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The Kunstsammlungen Chemnitz are showing 61 of the most important works by Andy Warhol from the group “Death and Disaster”. It is the first European museum exhibition devoted exclusively to this theme and will run from 23 November 2014 to 22 February 2015.

Andy Warhol (1928–1987) is certainly one of the most famous artists of the 20th century. Despite all the initial opposition, his works are very highly regarded and in great demand. This exhibition of his most important and rigorous group of works “Death and Disaster” shows that the artist, who was repeatedly misunderstood as superficial, succeeded in creating depiction of death which are in no way inferior to the expressive western dances of death. They are paintings of the tragedy and absurdity of life. In depictions of car accidents and race riots in the southern states of America, of the execution machine “Electric Chair” and of suicide, Andy Warhol shows that the beautiful surface of the consumer world conceals a cruel, dark side, which he exposes directly and without comment.

Andy Warhol began to engage with catastrophes, death and accidents in 1962/63. His works on the theme of “Death and Disaster” were initially rejected, however, above all in the United States. It was 1964 before the artist was able to persuaded Ileana Sonnabend (1914–2007) to show his new works in her Parisian gallery. The paintings were given a more positive reception in Europe and were praised by exhibition visitors and critics alike. This may well have to do with the fact that Europe had a centuries old tradition of pictorial and literary forms of death. As of the 15 century, partly monumental murals were painted, above all on cemetery walls and in cloisters and churches, depicting the dance of death as a “memento mori”. These show visions of death that have extended over two catastrophic world wars and the horrific crimes of the National Socialists to this very today. Andy Warhol’s “Death and Disaster” series can therefore also be seen as one of the most expressive forms of the dance of death in the 20th century.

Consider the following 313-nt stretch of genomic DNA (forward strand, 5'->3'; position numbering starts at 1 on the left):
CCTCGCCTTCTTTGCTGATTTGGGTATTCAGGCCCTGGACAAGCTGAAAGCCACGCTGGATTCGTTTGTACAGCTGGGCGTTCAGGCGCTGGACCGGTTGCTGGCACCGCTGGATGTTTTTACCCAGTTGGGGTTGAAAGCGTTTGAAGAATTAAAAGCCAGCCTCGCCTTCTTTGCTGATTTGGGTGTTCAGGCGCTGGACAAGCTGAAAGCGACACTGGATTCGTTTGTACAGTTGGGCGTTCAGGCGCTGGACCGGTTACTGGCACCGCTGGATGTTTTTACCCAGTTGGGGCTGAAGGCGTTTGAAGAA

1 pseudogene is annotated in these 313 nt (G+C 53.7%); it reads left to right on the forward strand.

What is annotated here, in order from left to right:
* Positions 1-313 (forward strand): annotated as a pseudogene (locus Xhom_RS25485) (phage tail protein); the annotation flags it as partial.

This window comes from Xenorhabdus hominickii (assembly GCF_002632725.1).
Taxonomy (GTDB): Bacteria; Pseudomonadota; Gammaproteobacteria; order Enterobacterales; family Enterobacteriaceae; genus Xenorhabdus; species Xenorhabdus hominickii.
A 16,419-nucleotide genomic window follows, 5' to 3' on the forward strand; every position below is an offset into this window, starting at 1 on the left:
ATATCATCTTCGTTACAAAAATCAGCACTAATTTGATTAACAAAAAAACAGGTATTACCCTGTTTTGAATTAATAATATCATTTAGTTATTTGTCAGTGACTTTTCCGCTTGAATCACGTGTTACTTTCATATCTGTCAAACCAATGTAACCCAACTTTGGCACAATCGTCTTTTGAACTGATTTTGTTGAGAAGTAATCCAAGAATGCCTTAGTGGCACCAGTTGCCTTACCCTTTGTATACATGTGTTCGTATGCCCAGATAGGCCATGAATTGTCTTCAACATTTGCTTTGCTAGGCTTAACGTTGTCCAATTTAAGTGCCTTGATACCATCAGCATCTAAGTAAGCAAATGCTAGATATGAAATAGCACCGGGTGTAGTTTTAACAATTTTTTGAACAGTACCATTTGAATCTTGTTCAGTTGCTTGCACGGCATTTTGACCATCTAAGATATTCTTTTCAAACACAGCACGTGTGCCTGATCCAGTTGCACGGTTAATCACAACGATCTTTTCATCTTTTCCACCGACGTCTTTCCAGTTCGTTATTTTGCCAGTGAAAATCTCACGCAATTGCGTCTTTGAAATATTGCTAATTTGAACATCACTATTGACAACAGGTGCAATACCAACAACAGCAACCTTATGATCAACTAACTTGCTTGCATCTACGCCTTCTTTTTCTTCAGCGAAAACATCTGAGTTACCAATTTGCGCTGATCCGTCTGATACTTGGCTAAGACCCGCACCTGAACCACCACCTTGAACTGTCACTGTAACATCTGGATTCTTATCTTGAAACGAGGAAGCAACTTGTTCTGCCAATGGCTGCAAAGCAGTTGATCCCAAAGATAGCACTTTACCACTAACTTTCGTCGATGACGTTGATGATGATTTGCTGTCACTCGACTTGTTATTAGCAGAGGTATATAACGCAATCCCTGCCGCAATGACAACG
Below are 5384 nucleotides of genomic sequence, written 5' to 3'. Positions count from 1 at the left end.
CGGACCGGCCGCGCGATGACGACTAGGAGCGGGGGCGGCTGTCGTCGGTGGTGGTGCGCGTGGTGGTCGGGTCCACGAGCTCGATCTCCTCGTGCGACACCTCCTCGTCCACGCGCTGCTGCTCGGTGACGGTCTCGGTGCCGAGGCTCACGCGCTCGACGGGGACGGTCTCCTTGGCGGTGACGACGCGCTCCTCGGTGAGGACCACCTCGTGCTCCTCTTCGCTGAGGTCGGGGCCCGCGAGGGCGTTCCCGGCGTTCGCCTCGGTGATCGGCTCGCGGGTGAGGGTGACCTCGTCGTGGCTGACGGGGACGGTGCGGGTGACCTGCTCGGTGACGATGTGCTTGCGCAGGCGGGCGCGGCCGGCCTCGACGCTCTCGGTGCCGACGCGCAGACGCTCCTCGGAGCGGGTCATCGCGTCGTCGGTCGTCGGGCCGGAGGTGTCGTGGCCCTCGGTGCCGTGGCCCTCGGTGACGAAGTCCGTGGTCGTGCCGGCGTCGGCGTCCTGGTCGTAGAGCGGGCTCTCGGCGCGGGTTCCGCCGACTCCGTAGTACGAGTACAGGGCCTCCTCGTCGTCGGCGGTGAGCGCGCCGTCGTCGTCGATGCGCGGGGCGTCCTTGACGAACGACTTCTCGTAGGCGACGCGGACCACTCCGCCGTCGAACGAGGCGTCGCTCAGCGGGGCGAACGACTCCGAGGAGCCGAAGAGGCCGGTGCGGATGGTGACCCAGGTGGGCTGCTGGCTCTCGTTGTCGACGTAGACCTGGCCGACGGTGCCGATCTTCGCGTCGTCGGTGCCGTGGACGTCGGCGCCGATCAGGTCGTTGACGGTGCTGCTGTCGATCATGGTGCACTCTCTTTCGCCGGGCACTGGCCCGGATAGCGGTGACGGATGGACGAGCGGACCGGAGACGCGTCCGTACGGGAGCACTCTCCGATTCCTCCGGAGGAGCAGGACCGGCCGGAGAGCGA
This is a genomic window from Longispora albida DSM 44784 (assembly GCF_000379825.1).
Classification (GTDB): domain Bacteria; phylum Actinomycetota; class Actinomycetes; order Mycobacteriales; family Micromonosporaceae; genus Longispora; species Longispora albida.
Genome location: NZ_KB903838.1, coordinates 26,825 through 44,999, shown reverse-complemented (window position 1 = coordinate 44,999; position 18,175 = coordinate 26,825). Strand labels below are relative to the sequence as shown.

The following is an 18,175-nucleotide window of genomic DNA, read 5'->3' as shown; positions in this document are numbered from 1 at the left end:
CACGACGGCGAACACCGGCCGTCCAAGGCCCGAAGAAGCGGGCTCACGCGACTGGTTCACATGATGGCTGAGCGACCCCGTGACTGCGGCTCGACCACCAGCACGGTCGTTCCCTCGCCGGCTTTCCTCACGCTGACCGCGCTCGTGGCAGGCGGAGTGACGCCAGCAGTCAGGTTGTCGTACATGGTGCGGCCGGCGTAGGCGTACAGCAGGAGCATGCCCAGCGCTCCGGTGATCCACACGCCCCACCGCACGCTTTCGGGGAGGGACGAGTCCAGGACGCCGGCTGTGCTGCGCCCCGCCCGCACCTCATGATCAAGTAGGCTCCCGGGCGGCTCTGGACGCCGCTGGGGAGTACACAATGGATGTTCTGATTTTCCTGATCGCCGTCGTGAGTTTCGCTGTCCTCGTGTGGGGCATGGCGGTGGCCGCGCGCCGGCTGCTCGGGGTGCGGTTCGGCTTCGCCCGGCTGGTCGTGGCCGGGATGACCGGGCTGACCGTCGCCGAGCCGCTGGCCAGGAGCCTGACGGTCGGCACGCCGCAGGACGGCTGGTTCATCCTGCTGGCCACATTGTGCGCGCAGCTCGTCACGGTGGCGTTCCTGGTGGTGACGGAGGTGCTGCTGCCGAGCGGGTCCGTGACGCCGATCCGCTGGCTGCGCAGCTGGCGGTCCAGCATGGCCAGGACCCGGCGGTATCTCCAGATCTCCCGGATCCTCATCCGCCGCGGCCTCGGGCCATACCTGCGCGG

Almost all Warhol’s paintings of death and accidents address the theme of man-made tragedies and they are still of highly topical today. Scarcely any other artist apart from Andy Warhol was capable of or willing to make such radical statements on the pretext of producing a seductive surface aesthetic and with the help of a total retraction of personal expression.

The theme of the exhibition was suggested by its curator Heiner Bastian, who has been familiar with Warhol’s oeuvre for many years. He was a friend of Warhol’s and organised influential retrospectives of the artist’s work for the Neue Nationalgalerie, Berlin, the Tate Modern, London, and the Museum of Contemporary Art, Los Angeles.

The presentation of this extraordinary group of works by Andy Warhol would not have been possible without the invaluable works on loan from important public and private collections in Europe and the United States. Of equal importance for the success of the exhibition is the generous financial support of our sponsors.

During the exhibition an extensive series of lectures by renowned speakers will take place at the Kunstsammlungen Chemnitz. Films which the Andy Warhol Factory produced between 1968 and 1970 will also be shown in cooperation with Weltecho in Chemnitz.

Andy Warhol
Skull, 1976
Acrylic and silkscreen ink on linen
183,5 x 203,8 cm
Sammlung Froehlich, Stuttgart
© 2014 The Andy Warhol Foundation for the Visual Arts, Inc. / Artists Rights Society (ARS), New York

With the generous support of




© Kunstsammlungen Chemnitz 2019